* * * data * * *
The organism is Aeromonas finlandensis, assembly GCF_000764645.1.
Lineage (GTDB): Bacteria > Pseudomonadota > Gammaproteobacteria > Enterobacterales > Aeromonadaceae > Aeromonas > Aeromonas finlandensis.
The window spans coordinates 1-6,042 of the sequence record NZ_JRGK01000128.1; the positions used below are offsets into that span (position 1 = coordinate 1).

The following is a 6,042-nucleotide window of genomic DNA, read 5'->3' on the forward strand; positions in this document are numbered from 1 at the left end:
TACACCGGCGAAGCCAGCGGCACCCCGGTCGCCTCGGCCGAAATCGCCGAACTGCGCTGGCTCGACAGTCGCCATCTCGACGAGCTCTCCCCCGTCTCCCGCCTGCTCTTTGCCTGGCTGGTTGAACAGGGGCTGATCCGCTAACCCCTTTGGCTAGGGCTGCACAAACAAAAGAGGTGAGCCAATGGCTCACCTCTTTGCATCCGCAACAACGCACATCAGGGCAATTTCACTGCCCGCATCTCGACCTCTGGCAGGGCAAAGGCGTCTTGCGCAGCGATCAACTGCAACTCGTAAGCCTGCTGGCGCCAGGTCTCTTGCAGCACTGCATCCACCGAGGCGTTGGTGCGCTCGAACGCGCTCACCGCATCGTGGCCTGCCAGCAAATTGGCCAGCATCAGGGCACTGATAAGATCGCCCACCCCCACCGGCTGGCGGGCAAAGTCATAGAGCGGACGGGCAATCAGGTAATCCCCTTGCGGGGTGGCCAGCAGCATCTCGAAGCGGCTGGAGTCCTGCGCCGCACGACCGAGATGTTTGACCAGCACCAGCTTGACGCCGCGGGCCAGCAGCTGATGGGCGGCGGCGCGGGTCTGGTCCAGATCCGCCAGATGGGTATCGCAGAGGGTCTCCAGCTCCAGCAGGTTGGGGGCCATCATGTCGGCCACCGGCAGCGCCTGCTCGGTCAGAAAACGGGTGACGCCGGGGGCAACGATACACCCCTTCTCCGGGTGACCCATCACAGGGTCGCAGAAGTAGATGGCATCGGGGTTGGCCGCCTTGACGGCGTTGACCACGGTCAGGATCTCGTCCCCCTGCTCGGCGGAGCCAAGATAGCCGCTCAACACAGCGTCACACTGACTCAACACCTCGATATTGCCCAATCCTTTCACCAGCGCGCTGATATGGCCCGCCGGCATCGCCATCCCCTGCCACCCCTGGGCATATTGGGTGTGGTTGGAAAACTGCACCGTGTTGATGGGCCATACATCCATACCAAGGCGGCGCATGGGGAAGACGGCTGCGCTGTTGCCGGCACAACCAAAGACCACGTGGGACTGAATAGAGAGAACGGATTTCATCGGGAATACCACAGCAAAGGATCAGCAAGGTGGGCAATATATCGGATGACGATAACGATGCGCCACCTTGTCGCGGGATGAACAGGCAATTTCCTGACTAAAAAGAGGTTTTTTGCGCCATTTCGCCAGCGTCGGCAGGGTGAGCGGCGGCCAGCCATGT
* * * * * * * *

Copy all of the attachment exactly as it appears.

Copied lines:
The organism is Aeromonas finlandensis, assembly GCF_000764645.1.
Lineage (GTDB): Bacteria > Pseudomonadota > Gammaproteobacteria > Enterobacterales > Aeromonadaceae > Aeromonas > Aeromonas finlandensis.
The window spans coordinates 1-6,042 of the sequence record NZ_JRGK01000128.1; the positions used below are offsets into that span (position 1 = coordinate 1).

The following is a 6,042-nucleotide window of genomic DNA, read 5'->3' on the forward strand; positions in this document are numbered from 1 at the left end:
TACACCGGCGAAGCCAGCGGCACCCCGGTCGCCTCGGCCGAAATCGCCGAACTGCGCTGGCTCGACAGTCGCCATCTCGACGAGCTCTCCCCCGTCTCCCGCCTGCTCTTTGCCTGGCTGGTTGAACAGGGGCTGATCCGCTAACCCCTTTGGCTAGGGCTGCACAAACAAAAGAGGTGAGCCAATGGCTCACCTCTTTGCATCCGCAACAACGCACATCAGGGCAATTTCACTGCCCGCATCTCGACCTCTGGCAGGGCAAAGGCGTCTTGCGCAGCGATCAACTGCAACTCGTAAGCCTGCTGGCGCCAGGTCTCTTGCAGCACTGCATCCACCGAGGCGTTGGTGCGCTCGAACGCGCTCACCGCATCGTGGCCTGCCAGCAAATTGGCCAGCATCAGGGCACTGATAAGATCGCCCACCCCCACCGGCTGGCGGGCAAAGTCATAGAGCGGACGGGCAATCAGGTAATCCCCTTGCGGGGTGGCCAGCAGCATCTCGAAGCGGCTGGAGTCCTGCGCCGCACGACCGAGATGTTTGACCAGCACCAGCTTGACGCCGCGGGCCAGCAGCTGATGGGCGGCGGCGCGGGTCTGGTCCAGATCCGCCAGATGGGTATCGCAGAGGGTCTCCAGCTCCAGCAGGTTGGGGGCCATCATGTCGGCCACCGGCAGCGCCTGCTCGGTCAGAAAACGGGTGACGCCGGGGGCAACGATACACCCCTTCTCCGGGTGACCCATCACAGGGTCGCAGAAGTAGATGGCATCGGGGTTGGCCGCCTTGACGGCGTTGACCACGGTCAGGATCTCGTCCCCCTGCTCGGCGGAGCCAAGATAGCCGCTCAACACAGCGTCACACTGACTCAACACCTCGATATTGCCCAATCCTTTCACCAGCGCGCTGATATGGCCCGCCGGCATCGCCATCCCCTGCCACCCCTGGGCATATTGGGTGTGGTTGGAAAACTGCACCGTGTTGATGGGCCATACATCCATACCAAGGCGGCGCATGGGGAAGACGGCTGCGCTGTTGCCGGCACAACCAAAGACCACGTGGGACTGAATAGAGAGAACGGATTTCATCGGGAATACCACAGCAAAGGATCAGCAAGGTGGGCAATATATCGGATGACGATAACGATGCGCCACCTTGTCGCGGGATGAACAGGCAATTTCCTGACTAAAAAGAGGTTTTTTGCGCCATTTCGCCAGCGTCGGCAGGGTGAGCGGCGGCCAGCCATGT